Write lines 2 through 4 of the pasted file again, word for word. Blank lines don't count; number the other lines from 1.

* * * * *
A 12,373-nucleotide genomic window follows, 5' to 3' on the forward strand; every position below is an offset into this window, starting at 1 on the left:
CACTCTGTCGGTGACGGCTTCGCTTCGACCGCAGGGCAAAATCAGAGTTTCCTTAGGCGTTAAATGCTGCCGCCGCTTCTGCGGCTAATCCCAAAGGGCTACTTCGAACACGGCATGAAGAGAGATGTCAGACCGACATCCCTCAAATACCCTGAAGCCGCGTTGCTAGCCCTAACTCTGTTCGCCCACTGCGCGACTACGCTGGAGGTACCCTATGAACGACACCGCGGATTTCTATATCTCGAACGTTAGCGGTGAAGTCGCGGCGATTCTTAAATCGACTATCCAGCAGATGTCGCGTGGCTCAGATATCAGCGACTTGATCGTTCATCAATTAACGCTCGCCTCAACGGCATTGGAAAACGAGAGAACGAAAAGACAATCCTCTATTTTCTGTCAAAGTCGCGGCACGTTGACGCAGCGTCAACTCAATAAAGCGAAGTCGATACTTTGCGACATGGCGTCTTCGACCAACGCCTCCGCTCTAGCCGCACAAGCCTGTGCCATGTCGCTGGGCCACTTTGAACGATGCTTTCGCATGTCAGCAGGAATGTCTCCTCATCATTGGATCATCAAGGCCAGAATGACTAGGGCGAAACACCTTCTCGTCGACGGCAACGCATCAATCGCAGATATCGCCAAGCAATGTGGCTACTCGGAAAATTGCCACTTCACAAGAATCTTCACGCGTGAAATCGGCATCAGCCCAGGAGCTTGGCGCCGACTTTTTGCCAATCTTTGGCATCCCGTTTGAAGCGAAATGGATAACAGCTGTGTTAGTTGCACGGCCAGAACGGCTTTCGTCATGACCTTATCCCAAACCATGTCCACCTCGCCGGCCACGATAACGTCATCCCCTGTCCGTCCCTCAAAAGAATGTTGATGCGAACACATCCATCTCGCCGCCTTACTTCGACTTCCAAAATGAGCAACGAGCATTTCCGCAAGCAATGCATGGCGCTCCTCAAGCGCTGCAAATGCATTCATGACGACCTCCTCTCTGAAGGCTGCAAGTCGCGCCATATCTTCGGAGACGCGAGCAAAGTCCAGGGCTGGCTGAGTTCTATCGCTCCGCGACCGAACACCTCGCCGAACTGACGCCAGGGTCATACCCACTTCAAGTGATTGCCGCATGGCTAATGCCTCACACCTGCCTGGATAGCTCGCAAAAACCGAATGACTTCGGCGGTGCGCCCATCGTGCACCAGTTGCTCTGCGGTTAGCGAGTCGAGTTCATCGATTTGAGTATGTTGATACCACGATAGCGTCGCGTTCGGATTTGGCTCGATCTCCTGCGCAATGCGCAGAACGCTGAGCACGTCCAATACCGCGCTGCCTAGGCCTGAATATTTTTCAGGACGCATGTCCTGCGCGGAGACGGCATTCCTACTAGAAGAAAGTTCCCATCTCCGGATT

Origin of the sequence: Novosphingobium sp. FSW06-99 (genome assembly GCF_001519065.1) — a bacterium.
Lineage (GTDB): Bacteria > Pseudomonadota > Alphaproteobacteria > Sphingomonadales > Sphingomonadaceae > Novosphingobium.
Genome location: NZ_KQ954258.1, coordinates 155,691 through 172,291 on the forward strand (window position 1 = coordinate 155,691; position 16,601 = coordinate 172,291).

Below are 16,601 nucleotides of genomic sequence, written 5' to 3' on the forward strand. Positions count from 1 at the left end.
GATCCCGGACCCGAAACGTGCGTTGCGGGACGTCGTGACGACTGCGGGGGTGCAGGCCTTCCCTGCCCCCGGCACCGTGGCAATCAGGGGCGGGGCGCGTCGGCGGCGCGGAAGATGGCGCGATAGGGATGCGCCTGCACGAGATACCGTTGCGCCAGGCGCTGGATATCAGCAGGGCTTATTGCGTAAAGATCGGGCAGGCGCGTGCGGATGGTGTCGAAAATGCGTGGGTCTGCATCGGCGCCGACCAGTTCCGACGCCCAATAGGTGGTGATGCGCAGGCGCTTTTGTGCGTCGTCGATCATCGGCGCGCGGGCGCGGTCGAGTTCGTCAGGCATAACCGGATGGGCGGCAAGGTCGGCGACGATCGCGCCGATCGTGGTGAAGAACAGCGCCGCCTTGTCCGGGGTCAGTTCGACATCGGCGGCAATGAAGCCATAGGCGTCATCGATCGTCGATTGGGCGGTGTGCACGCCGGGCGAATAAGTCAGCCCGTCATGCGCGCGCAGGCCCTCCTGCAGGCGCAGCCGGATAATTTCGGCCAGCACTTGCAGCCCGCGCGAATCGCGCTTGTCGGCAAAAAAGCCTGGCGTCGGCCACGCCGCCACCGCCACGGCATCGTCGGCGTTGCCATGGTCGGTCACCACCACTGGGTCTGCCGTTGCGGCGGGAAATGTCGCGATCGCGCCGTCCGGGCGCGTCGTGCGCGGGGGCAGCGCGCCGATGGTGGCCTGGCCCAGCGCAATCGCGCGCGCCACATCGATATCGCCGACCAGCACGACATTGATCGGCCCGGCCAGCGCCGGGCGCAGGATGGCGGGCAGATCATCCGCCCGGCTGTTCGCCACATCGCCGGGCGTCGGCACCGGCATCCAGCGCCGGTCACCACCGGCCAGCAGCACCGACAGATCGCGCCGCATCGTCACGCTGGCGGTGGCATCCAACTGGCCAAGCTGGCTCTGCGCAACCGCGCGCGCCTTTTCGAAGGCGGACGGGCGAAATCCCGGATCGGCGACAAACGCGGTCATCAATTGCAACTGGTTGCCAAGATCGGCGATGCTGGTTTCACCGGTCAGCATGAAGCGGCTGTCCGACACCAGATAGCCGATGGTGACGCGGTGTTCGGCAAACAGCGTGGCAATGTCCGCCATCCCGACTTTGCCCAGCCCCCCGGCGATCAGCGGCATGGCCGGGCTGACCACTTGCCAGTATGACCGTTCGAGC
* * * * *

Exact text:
CACTCTGTCGGTGACGGCTTCGCTTCGACCGCAGGGCAAAATCAGAGTTTCCTTAGGCGTTAAATGCTGCCGCCGCTTCTGCGGCTAATCCCAAAGGGCTACTTCGAACACGGCATGAAGAGAGATGTCAGACCGACATCCCTCAAATACCCTGAAGCCGCGTTGCTAGCCCTAACTCTGTTCGCCCACTGCGCGACTACGCTGGAGGTACCCTATGAACGACACCGCGGATTTCTATATCTCGAACGTTAGCGGTGAAGTCGCGGCGATTCTTAAATCGACTATCCAGCAGATGTCGCGTGGCTCAGATATCAGCGACTTGATCGTTCATCAATTAACGCTCGCCTCAACGGCATTGGAAAACGAGAGAACGAAAAGACAATCCTCTATTTTCTGTCAAAGTCGCGGCACGTTGACGCAGCGTCAACTCAATAAAGCGAAGTCGATACTTTGCGACATGGCGTCTTCGACCAACGCCTCCGCTCTAGCCGCACAAGCCTGTGCCATGTCGCTGGGCCACTTTGAACGATGCTTTCGCATGTCAGCAGGAATGTCTCCTCATCATTGGATCATCAAGGCCAGAATGACTAGGGCGAAACACCTTCTCGTCGACGGCAACGCATCAATCGCAGATATCGCCAAGCAATGTGGCTACTCGGAAAATTGCCACTTCACAAGAATCTTCACGCGTGAAATCGGCATCAGCCCAGGAGCTTGGCGCCGACTTTTTGCCAATCTTTGGCATCCCGTTTGAAGCGAAATGGATAACAGCTGTGTTAGTTGCACGGCCAGAACGGCTTTCGTCATGACCTTATCCCAAACCATGTCCACCTCGCCGGCCACGATAACGTCATCCCCTGTCCGTCCCTCAAAAGAATGTTGATGCGAACACATCCATCTCGCCGCCTTACTTCGACTTCCAAAATGAGCAACGAGCATTTCCGCAAGCAATGCATGGCGCTCCTCAAGCGCTGCAAATGCATTCATGACGACCTCCTCTCTGAAGGCTGCAAGTCGCGCCATATCTTCGGAGACGCGAGCAAAGTCCAGGGCTGGCTGAGTTCTATCGCTCCGCGACCGAACACCTCGCCGAACTGACGCCAGGGTCATACCCACTTCAAGTGATTGCCGCATGGCTAATGCCTCACACCTGCCTGGATAGCTCGCAAAAACCGAATGACTTCGGCGGTGCGCCCATCGTGCACCAGTTGCTCTGCGGTTAGCGAGTCGAGTTCATCGATTTGAGTATGTTGATACCACGATAGCGTCGCGTTCGGATTTGGCTCGATCTCCTGCGCAATGCGCAGAACGCTGAGCACGTCCAATACCGCGCTGCCTAGGCCTGAATATTTTTCAGGACGCATGTCCTGCGCGGAGACGGCATTCCTACTAGAAGAAAGTTCCCATCTCCGGATT

Origin of the sequence: Novosphingobium sp. FSW06-99 (genome assembly GCF_001519065.1) — a bacterium.
Lineage (GTDB): Bacteria > Pseudomonadota > Alphaproteobacteria > Sphingomonadales > Sphingomonadaceae > Novosphingobium.